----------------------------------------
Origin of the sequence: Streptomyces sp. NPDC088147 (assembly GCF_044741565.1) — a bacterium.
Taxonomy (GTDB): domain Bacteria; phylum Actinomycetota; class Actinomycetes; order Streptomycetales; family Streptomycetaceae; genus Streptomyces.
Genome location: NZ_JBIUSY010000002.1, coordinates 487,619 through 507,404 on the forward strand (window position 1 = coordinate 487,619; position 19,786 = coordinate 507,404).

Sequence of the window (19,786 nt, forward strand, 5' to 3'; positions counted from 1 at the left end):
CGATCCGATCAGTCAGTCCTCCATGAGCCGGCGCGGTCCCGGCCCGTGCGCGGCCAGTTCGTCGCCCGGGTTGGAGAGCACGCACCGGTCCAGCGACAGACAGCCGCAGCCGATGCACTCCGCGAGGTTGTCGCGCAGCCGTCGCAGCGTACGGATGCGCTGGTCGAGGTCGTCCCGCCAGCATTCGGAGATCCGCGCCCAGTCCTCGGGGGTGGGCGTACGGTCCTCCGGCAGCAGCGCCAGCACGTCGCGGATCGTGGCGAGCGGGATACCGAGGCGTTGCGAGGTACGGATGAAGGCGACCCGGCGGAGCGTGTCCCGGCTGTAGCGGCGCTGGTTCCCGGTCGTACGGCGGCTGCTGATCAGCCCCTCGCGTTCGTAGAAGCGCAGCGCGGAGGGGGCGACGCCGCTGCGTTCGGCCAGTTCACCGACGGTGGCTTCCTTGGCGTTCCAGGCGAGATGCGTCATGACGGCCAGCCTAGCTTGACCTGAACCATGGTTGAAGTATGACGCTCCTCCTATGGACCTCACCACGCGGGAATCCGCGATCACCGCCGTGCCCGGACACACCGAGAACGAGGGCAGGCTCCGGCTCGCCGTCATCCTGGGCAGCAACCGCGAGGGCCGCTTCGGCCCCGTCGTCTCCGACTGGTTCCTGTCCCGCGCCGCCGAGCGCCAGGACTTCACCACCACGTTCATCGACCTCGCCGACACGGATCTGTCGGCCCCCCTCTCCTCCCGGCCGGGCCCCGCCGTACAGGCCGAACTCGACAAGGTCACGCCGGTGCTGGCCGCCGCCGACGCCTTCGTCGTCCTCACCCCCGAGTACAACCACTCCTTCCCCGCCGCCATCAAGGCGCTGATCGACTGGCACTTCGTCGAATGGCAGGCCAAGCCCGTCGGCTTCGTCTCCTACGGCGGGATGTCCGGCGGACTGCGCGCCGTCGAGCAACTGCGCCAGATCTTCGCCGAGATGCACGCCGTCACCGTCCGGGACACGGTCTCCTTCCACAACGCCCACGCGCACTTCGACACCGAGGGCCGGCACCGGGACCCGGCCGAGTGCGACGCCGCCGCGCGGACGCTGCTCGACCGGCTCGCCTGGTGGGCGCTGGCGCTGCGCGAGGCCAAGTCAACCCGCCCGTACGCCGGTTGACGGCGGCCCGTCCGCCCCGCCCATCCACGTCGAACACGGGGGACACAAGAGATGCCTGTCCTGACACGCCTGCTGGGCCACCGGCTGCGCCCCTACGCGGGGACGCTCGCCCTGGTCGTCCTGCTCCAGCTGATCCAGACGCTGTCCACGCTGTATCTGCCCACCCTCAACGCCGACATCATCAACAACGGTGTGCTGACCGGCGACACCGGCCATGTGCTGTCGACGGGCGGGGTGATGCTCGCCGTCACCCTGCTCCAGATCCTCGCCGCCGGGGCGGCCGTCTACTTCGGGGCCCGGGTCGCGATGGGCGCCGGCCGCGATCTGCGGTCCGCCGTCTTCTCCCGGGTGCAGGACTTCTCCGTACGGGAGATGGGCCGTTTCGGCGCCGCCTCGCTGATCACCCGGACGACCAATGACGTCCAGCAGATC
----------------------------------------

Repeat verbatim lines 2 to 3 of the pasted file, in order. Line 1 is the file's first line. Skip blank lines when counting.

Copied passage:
Taxonomy (GTDB): domain Bacteria; phylum Actinomycetota; class Actinomycetes; order Streptomycetales; family Streptomycetaceae; genus Streptomyces.
Genome location: NZ_JBIUSY010000002.1, coordinates 487,619 through 507,404 on the forward strand (window position 1 = coordinate 487,619; position 19,786 = coordinate 507,404).